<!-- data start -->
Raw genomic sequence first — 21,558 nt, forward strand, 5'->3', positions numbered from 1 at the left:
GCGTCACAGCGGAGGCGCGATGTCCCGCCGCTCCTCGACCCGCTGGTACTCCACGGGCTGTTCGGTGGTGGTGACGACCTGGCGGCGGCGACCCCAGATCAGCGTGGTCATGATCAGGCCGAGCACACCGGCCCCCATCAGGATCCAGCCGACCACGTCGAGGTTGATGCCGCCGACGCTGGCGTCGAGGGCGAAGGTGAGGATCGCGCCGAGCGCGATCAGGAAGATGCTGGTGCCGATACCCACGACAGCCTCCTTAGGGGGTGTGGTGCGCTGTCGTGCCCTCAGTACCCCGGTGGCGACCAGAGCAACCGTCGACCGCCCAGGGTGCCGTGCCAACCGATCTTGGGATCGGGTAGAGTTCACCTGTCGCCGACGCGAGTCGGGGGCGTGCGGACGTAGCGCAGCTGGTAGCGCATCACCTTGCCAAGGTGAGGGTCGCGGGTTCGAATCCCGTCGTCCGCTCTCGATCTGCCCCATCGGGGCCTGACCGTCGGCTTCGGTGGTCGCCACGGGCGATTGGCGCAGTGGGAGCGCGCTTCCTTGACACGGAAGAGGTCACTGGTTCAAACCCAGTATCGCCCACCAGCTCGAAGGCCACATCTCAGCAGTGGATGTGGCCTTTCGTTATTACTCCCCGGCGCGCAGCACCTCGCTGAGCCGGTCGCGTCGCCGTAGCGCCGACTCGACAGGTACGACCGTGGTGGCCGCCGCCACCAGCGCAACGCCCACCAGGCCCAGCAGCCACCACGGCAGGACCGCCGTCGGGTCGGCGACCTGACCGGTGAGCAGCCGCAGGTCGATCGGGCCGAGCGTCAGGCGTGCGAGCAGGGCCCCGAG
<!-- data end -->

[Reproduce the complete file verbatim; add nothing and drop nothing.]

Raw genomic sequence first — 21,558 nt, forward strand, 5'->3', positions numbered from 1 at the left:
GCGTCACAGCGGAGGCGCGATGTCCCGCCGCTCCTCGACCCGCTGGTACTCCACGGGCTGTTCGGTGGTGGTGACGACCTGGCGGCGGCGACCCCAGATCAGCGTGGTCATGATCAGGCCGAGCACACCGGCCCCCATCAGGATCCAGCCGACCACGTCGAGGTTGATGCCGCCGACGCTGGCGTCGAGGGCGAAGGTGAGGATCGCGCCGAGCGCGATCAGGAAGATGCTGGTGCCGATACCCACGACAGCCTCCTTAGGGGGTGTGGTGCGCTGTCGTGCCCTCAGTACCCCGGTGGCGACCAGAGCAACCGTCGACCGCCCAGGGTGCCGTGCCAACCGATCTTGGGATCGGGTAGAGTTCACCTGTCGCCGACGCGAGTCGGGGGCGTGCGGACGTAGCGCAGCTGGTAGCGCATCACCTTGCCAAGGTGAGGGTCGCGGGTTCGAATCCCGTCGTCCGCTCTCGATCTGCCCCATCGGGGCCTGACCGTCGGCTTCGGTGGTCGCCACGGGCGATTGGCGCAGTGGGAGCGCGCTTCCTTGACACGGAAGAGGTCACTGGTTCAAACCCAGTATCGCCCACCAGCTCGAAGGCCACATCTCAGCAGTGGATGTGGCCTTTCGTTATTACTCCCCGGCGCGCAGCACCTCGCTGAGCCGGTCGCGTCGCCGTAGCGCCGACTCGACAGGTACGACCGTGGTGGCCGCCGCCACCAGCGCAACGCCCACCAGGCCCAGCAGCCACCACGGCAGGACCGCCGTCGGGTCGGCGACCTGACCGGTGAGCAGCCGCAGGTCGATCGGGCCGAGCGTCAGGCGTGCGAGCAGGGCCCCGAG